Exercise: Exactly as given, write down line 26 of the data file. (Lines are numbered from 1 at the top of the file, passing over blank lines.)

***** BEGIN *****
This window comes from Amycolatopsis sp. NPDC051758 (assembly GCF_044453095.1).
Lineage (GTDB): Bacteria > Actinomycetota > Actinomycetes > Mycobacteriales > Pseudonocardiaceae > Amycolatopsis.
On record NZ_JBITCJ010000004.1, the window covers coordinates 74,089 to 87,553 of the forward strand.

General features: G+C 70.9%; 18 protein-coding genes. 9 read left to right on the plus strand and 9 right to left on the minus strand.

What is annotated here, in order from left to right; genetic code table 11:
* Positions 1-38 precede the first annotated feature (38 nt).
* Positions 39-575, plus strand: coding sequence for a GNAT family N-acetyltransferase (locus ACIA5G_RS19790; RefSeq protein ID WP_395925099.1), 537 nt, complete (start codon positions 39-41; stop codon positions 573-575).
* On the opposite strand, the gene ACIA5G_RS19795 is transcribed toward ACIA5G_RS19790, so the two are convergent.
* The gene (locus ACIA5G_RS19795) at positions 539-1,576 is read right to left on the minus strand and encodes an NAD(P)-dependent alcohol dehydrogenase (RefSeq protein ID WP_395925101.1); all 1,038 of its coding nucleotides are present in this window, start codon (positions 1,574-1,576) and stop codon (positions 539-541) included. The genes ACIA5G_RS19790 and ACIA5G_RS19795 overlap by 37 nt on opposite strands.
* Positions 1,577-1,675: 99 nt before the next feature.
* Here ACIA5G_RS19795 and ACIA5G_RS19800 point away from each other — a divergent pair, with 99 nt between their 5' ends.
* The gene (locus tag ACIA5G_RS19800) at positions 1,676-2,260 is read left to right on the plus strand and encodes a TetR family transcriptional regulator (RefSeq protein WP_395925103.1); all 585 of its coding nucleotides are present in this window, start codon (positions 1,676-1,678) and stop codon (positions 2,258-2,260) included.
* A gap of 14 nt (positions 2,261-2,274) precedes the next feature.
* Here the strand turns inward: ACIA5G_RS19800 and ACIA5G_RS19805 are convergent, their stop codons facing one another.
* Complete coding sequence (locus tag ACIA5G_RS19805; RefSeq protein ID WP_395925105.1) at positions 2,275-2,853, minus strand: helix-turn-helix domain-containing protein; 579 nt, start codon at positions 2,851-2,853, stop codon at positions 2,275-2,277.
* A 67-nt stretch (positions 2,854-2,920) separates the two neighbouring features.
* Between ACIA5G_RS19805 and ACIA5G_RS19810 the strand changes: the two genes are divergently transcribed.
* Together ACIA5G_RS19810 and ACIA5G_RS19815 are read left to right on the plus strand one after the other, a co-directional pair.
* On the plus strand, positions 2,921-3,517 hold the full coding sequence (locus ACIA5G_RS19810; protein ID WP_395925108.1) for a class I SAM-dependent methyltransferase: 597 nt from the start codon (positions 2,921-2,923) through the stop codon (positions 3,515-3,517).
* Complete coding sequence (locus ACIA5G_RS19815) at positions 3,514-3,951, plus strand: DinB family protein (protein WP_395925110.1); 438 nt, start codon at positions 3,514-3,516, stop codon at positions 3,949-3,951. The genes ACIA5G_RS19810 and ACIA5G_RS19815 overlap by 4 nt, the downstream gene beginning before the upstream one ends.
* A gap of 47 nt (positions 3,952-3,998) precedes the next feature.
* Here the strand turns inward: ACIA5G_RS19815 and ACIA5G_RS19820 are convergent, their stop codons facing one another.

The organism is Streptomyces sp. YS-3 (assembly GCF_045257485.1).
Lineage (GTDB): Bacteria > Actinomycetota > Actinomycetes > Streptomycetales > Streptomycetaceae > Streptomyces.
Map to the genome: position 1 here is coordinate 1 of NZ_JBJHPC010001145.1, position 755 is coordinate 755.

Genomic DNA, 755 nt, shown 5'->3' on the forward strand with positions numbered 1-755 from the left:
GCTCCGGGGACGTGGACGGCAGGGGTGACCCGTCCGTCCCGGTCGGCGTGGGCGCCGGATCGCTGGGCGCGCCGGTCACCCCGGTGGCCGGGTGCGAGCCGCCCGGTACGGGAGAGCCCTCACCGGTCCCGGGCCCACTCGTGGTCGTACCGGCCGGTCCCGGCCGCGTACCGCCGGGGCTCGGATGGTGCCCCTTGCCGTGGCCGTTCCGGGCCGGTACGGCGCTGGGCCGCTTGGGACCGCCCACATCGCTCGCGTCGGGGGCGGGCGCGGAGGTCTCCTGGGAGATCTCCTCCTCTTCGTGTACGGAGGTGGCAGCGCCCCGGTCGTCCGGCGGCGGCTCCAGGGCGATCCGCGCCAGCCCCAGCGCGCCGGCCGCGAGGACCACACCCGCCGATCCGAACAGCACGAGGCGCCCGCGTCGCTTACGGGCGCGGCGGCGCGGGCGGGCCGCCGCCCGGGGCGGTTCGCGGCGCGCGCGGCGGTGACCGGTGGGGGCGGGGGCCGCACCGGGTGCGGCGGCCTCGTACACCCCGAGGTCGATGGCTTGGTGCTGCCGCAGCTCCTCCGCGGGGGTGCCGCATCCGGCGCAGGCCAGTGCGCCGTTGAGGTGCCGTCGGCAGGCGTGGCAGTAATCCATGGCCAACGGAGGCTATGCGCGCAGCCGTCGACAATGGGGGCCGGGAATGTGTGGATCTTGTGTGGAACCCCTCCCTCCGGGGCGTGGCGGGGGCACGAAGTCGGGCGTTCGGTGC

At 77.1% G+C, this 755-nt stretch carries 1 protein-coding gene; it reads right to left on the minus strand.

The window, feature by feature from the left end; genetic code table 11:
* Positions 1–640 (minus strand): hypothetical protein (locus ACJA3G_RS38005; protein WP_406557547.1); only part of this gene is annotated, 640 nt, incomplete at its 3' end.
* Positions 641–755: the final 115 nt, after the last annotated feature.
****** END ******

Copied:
Genomic DNA, 755 nt, shown 5'->3' on the forward strand with positions numbered 1-755 from the left: